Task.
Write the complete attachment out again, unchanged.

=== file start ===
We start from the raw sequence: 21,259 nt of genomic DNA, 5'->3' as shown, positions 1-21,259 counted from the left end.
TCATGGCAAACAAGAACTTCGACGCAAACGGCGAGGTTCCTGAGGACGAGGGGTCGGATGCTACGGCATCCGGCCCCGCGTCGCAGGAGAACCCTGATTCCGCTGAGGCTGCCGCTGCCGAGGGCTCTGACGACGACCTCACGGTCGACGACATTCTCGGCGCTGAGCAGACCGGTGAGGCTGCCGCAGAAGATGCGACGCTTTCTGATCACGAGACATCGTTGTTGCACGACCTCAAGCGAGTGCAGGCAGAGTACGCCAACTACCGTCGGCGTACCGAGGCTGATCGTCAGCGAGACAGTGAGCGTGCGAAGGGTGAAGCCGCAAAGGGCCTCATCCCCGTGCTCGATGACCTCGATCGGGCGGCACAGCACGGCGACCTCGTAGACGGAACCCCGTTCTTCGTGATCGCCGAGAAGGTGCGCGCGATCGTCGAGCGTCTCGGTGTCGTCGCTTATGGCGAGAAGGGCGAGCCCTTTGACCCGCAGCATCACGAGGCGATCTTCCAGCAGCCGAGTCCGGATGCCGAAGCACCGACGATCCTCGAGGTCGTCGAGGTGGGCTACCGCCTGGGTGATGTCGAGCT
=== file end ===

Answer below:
We start from the raw sequence: 21,259 nt of genomic DNA, 5'->3' as shown, positions 1-21,259 counted from the left end.
TCATGGCAAACAAGAACTTCGACGCAAACGGCGAGGTTCCTGAGGACGAGGGGTCGGATGCTACGGCATCCGGCCCCGCGTCGCAGGAGAACCCTGATTCCGCTGAGGCTGCCGCTGCCGAGGGCTCTGACGACGACCTCACGGTCGACGACATTCTCGGCGCTGAGCAGACCGGTGAGGCTGCCGCAGAAGATGCGACGCTTTCTGATCACGAGACATCGTTGTTGCACGACCTCAAGCGAGTGCAGGCAGAGTACGCCAACTACCGTCGGCGTACCGAGGCTGATCGTCAGCGAGACAGTGAGCGTGCGAAGGGTGAAGCCGCAAAGGGCCTCATCCCCGTGCTCGATGACCTCGATCGGGCGGCACAGCACGGCGACCTCGTAGACGGAACCCCGTTCTTCGTGATCGCCGAGAAGGTGCGCGCGATCGTCGAGCGTCTCGGTGTCGTCGCTTATGGCGAGAAGGGCGAGCCCTTTGACCCGCAGCATCACGAGGCGATCTTCCAGCAGCCGAGTCCGGATGCCGAAGCACCGACGATCCTCGAGGTCGTCGAGGTGGGCTACCGCCTGGGTGATGTCGAGCT